Difference between revisions of "Sensory and motor representations"

From A conversation about the brain
Jump to: navigation, search
Line 1: Line 1:
[[File:viewgraph.png]] There is a pervasive assumption in neuroscience that `sensory' representations are built up and then `sensori-motor transformations' allow these to be used by the motor system. These transformations are supposed to be 3D rotations and translations of coordinate frames. Nothing of that kind is proposed here. Instead, the motor system provides a method of moving across a sensory+motivational manifold. It is sometimes said that the sensory system is only there to let the motor system know that it has achieved its goal. One coudl equally say that the motor system is only there to change the sensory state. There is no reason to be competitive about it, these statements are two sides of the same coin. The important thing is that we need only posit one representation and a method of moving within it.
+
[[File:viewgraph.png|thumb|Placegraph and viewgraph from Gillner and Mallot (1998)]] There is a pervasive assumption in neuroscience that `sensory' representations are built up and then `sensori-motor transformations' allow these to be used by the motor system. These transformations are supposed to be 3D rotations and translations of coordinate frames. Nothing of that kind is proposed here. Instead, the motor system provides a method of moving across a sensory+motivational manifold. It is sometimes said that the sensory system is only there to let the motor system know that it has achieved its goal. One coudl equally say that the motor system is only there to change the sensory state. There is no reason to be competitive about it, these statements are two sides of the same coin. The important thing is that we need only posit one representation and a method of moving within it.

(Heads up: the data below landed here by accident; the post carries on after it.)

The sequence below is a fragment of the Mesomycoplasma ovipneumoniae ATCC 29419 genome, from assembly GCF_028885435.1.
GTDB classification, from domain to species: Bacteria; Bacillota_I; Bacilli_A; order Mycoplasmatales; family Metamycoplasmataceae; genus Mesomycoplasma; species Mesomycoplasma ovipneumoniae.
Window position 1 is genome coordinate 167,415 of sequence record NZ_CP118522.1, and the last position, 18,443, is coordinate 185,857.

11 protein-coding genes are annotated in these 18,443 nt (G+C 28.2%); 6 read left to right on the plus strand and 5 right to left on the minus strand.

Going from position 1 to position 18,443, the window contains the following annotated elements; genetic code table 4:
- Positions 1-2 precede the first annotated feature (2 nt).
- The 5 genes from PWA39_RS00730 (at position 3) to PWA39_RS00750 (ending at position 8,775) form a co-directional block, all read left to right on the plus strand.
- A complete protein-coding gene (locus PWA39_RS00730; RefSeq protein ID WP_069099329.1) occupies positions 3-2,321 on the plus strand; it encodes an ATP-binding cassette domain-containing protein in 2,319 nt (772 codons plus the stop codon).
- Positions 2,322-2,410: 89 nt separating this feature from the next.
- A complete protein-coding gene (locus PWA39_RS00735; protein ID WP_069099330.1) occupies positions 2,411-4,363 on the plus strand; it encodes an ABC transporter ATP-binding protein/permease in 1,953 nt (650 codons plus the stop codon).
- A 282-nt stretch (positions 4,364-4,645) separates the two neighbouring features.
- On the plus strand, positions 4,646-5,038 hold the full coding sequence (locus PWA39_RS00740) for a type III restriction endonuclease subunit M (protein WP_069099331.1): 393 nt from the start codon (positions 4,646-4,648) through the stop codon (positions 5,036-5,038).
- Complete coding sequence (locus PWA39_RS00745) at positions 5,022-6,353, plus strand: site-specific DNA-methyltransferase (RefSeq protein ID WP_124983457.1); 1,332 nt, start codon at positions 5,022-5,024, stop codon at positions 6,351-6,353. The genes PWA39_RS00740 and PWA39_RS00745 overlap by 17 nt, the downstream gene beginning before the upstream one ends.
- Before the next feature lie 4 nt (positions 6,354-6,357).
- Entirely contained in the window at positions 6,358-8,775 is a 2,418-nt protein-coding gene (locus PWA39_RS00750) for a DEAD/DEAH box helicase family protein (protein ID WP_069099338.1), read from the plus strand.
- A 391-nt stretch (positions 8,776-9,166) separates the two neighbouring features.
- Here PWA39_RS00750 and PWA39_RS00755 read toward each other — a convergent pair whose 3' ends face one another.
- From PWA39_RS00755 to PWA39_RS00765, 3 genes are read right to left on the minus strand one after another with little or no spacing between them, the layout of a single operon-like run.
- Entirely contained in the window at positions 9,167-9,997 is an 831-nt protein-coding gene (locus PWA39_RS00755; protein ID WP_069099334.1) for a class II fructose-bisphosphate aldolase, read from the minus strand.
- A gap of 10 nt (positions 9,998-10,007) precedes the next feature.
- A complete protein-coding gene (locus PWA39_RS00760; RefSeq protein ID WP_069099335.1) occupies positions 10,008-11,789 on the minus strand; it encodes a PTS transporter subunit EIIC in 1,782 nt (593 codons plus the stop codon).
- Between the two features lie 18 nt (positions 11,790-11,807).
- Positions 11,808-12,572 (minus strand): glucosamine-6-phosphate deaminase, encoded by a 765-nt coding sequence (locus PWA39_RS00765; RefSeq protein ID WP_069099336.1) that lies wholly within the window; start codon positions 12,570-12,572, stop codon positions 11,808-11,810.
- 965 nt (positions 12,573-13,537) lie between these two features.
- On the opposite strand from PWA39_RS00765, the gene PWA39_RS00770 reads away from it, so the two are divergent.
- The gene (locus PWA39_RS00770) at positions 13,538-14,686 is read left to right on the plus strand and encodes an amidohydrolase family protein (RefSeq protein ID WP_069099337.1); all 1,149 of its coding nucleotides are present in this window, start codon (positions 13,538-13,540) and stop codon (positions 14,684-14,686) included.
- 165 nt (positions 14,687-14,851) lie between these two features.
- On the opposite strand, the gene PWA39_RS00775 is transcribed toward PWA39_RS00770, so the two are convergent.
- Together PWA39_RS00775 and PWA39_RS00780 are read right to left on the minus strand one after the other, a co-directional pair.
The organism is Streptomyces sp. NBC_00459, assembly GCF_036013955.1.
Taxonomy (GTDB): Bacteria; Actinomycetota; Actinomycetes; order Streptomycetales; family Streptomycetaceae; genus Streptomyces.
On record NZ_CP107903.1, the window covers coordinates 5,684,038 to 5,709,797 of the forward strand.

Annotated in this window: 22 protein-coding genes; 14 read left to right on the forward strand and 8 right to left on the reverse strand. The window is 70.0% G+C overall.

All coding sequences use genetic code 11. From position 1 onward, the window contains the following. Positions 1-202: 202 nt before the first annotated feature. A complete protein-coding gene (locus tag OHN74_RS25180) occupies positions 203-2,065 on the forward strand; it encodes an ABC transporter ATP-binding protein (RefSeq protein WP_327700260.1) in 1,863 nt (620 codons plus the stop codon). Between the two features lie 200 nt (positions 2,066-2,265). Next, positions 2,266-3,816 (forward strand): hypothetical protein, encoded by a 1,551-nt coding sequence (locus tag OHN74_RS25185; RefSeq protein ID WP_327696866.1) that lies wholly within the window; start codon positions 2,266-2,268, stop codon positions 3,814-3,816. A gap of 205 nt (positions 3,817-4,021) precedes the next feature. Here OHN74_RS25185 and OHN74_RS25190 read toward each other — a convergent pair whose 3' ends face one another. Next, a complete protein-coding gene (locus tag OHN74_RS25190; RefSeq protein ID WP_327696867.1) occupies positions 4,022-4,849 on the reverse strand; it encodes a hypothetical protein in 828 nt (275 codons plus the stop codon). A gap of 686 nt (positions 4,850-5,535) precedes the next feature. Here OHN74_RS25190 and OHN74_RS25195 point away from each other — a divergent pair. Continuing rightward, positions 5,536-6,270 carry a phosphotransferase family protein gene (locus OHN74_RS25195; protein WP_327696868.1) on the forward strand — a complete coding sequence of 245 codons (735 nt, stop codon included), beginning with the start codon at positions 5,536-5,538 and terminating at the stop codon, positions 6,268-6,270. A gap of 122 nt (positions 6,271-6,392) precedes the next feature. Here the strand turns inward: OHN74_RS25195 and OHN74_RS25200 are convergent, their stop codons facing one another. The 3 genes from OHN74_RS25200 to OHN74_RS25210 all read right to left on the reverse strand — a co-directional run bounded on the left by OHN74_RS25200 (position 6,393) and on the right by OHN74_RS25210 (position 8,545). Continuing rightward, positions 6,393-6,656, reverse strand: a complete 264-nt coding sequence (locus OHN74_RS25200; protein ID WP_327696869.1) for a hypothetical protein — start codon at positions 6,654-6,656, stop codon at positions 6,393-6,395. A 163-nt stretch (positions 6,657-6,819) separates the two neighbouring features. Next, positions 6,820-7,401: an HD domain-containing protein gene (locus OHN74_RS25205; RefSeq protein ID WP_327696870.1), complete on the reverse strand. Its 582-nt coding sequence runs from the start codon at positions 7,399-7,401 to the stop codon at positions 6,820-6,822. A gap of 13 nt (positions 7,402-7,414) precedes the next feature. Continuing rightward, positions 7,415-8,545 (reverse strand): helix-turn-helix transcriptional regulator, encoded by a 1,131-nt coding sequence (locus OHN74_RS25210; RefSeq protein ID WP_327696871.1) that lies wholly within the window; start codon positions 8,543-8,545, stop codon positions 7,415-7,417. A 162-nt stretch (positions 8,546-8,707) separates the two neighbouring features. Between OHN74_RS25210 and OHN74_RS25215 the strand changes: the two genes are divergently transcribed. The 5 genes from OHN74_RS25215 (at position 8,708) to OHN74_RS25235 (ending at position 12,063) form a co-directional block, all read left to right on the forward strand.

Revision as of 09:54, 11 June 2014

Placegraph and viewgraph from Gillner and Mallot (1998)
There is a pervasive assumption in neuroscience that `sensory' representations are built up and then `sensori-motor transformations' allow these to be used by the motor system. These transformations are supposed to be 3D rotations and translations of coordinate frames. Nothing of that kind is proposed here. Instead, the motor system provides a method of moving across a sensory+motivational manifold. It is sometimes said that the sensory system is only there to let the motor system know that it has achieved its goal. One coudl equally say that the motor system is only there to change the sensory state. There is no reason to be competitive about it, these statements are two sides of the same coin. The important thing is that we need only posit one representation and a method of moving within it.